The French must have kicked themselves BLUe for not discovering the penicillin, from their mountains of blue cheese. Opportunity knocks but once …. And then many times, again and again, and you keep ignoring it. Or, maybe, opportunity comes to those who are well prepared. On a personal level, for my taste, blue cheese is to die for. …… But I prefer the Danish variety.

    I never found out whether SweePea was a boy or a girl.

    I must read A Tale of two cities, once more. …… One of these days …

    Have a nice week, and take some rest. The challenge begins anew, tonight. Ta ta , for now.

  2. Hi there, Admirer.

    Thanks for pointing out the issue with my posted solving time. That 28m was actually the time for solving yesterday's Sunday puzzle, which I failed to update last night. All fixed now.

    I usually get an early copy of the puzzle at 7pm Pacific time, but occasionally that source can let me down, as it did last night. As a result I have to stay up late waiting for the "official" copy to be posted on the "LA Times" website. That version of the puzzle is much, much less blog-friendly, and involves a different write-up procedure. And different procedures lead to errors … like not updating thesolving time from the previous day.

    Also, I'm my own proofreader, and do a terrible job!

    Regards to Cleveland …

  3. Hi Bill, Addict and Ardent- As usual I only surface on easy puzzle days as I am still a novice. It had been so long since I'd completed a puzzle I was starting to despair!

    TGIM!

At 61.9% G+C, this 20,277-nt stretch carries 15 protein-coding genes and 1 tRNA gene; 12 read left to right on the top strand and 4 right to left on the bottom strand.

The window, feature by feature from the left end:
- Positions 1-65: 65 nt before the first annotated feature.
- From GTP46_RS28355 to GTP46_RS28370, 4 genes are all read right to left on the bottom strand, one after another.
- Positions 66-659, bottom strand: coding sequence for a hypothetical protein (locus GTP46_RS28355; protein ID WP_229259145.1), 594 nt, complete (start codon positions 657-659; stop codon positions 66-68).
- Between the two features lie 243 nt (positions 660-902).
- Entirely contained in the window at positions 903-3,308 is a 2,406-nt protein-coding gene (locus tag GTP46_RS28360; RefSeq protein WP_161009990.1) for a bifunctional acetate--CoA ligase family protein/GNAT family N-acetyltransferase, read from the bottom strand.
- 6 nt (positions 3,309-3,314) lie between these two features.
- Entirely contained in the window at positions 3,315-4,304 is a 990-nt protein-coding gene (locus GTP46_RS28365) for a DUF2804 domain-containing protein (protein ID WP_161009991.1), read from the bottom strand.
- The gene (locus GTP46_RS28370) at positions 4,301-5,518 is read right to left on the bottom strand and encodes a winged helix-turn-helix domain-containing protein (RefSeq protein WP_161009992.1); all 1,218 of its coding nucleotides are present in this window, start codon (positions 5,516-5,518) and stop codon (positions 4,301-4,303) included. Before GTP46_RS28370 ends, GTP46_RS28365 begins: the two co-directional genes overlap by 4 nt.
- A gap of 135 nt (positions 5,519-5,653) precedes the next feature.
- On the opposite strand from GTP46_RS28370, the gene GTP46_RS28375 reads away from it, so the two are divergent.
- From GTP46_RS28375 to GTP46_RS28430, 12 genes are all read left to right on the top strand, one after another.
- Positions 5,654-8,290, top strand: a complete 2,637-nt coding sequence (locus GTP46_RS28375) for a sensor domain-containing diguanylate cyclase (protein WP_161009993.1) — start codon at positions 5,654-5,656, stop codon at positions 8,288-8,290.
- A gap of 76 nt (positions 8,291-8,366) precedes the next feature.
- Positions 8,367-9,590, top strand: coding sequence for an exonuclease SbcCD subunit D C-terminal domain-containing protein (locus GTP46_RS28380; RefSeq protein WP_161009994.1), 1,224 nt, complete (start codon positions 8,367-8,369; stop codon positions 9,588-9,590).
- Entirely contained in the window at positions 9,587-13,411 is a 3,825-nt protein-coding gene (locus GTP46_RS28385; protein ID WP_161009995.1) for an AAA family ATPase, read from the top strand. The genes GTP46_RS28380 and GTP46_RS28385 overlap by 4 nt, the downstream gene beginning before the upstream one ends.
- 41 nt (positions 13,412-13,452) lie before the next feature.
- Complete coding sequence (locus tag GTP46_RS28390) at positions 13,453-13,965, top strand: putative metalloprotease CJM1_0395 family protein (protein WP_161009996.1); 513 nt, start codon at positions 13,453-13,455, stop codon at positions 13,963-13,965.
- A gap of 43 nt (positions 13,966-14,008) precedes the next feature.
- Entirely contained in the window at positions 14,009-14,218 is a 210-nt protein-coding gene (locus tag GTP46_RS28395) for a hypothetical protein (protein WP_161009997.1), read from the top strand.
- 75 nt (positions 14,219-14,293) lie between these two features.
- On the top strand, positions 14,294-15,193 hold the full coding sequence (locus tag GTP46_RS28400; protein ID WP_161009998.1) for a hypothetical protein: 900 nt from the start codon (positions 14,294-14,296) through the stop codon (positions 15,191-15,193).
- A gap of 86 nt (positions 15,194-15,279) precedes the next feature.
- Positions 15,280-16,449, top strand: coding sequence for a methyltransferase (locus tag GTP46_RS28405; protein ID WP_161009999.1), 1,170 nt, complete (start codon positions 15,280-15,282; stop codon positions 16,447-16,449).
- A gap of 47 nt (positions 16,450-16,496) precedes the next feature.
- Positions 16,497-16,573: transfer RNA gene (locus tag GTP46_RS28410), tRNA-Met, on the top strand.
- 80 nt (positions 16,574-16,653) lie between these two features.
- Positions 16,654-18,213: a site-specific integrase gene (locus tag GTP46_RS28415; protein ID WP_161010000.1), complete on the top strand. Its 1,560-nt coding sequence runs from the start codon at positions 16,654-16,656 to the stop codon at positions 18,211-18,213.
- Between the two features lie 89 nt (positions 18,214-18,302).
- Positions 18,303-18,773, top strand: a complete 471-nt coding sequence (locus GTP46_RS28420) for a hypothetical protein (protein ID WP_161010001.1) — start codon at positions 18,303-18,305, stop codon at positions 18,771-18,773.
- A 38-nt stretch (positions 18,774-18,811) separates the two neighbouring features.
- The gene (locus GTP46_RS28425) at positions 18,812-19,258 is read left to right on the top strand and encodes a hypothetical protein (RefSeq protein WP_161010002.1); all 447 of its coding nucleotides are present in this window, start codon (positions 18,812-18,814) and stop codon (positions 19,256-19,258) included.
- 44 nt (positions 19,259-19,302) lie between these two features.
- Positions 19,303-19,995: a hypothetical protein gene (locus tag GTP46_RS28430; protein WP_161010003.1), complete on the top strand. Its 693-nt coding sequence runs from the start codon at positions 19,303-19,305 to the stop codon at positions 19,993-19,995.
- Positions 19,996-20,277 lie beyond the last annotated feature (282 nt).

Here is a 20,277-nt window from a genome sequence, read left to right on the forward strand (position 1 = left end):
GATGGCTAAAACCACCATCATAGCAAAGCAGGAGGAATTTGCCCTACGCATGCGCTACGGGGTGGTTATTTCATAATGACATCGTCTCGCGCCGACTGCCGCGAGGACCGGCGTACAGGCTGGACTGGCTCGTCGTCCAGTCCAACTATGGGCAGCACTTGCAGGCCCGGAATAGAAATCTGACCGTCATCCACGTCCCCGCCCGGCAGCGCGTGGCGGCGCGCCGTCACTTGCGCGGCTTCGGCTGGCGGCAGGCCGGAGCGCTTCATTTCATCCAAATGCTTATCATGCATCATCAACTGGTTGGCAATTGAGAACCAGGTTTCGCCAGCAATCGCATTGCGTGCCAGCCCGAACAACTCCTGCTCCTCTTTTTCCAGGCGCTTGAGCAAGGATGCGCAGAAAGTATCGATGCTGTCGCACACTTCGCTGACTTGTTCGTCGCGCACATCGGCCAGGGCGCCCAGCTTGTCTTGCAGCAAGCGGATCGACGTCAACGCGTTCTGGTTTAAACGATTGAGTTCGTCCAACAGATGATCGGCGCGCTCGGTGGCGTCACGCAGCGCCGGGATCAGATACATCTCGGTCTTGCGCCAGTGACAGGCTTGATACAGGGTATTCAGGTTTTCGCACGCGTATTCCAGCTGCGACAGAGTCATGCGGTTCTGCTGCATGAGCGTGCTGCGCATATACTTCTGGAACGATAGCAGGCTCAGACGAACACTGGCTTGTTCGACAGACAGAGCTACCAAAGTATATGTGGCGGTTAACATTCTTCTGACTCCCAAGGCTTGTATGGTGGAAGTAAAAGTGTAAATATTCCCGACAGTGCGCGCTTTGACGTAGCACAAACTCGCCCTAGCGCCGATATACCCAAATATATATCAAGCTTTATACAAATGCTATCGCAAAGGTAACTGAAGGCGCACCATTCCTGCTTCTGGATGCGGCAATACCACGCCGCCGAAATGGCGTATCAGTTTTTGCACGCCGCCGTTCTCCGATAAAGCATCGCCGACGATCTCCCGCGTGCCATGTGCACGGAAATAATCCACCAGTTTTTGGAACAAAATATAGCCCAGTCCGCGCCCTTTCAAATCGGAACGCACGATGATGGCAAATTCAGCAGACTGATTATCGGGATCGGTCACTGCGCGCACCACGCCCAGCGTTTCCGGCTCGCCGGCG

I did complete a good chunk of Reagle's yesterday.
    I have fond memories of CB radios. They were a crude precursor to the Internet but a lot of fun.

  4. Hello Brooke, I was wondering where you disappeared to. I have been getting pretty beat up the last couple of Fri. & Sat.'s puzzles but all I can say is just keep trying. Try to remember the obscure names and places. Not that it works for me. 🙂
    Not sure if you know this but the Sunday Merl Reagle puzzle is not the LA Puzzle and the one Bill blogs. You can find the Sunday LA puzzle on the Mensa link I provided before.
    Its all a little confusing.
    Good Luck with your solving.

  5. Hi Addict-

    Yes I saw your previous comment, (thank you again) I was feeling ambitious yesterday. I've found practicing on these smaller puzzles and memorizing reused clues has helped with the big bad Reagles. Much credit to Bill!

    Looking forward to tomorrow's puzzle–good luck to everyone.

  6. Hi there, Addict.

    Yes, I do in fact use the Mensa version of the puzzle. I use it because it is published earlier than sites like the "LA Times" and the "Chicago Tribune".

    The problem with all of these sites is that I can't get at a text file containing clues/answers. I usually solve offline using what's called an Acrosslite file, at least when I can get hold of it. I can extract a text file from that Acrosslite file. Without the text file I have to rewrite clues and answers, which is a recipe for errors, and takes up time.

    If anyone knows any other way of getting at that text file of clues and answers, I am all ears!

  7. Hi there, Brooke.

    It's alwasy good to hear from you. I too was wondering where you'd wandered off to 🙂

    I have fond memories of CB radios too. I used to carry a portable CB set with me when I traveled around the country on business in the eighties. I often used it to get directions from a trucker when I got lost somewhere. Everyone was very helpful … breaker 19 🙂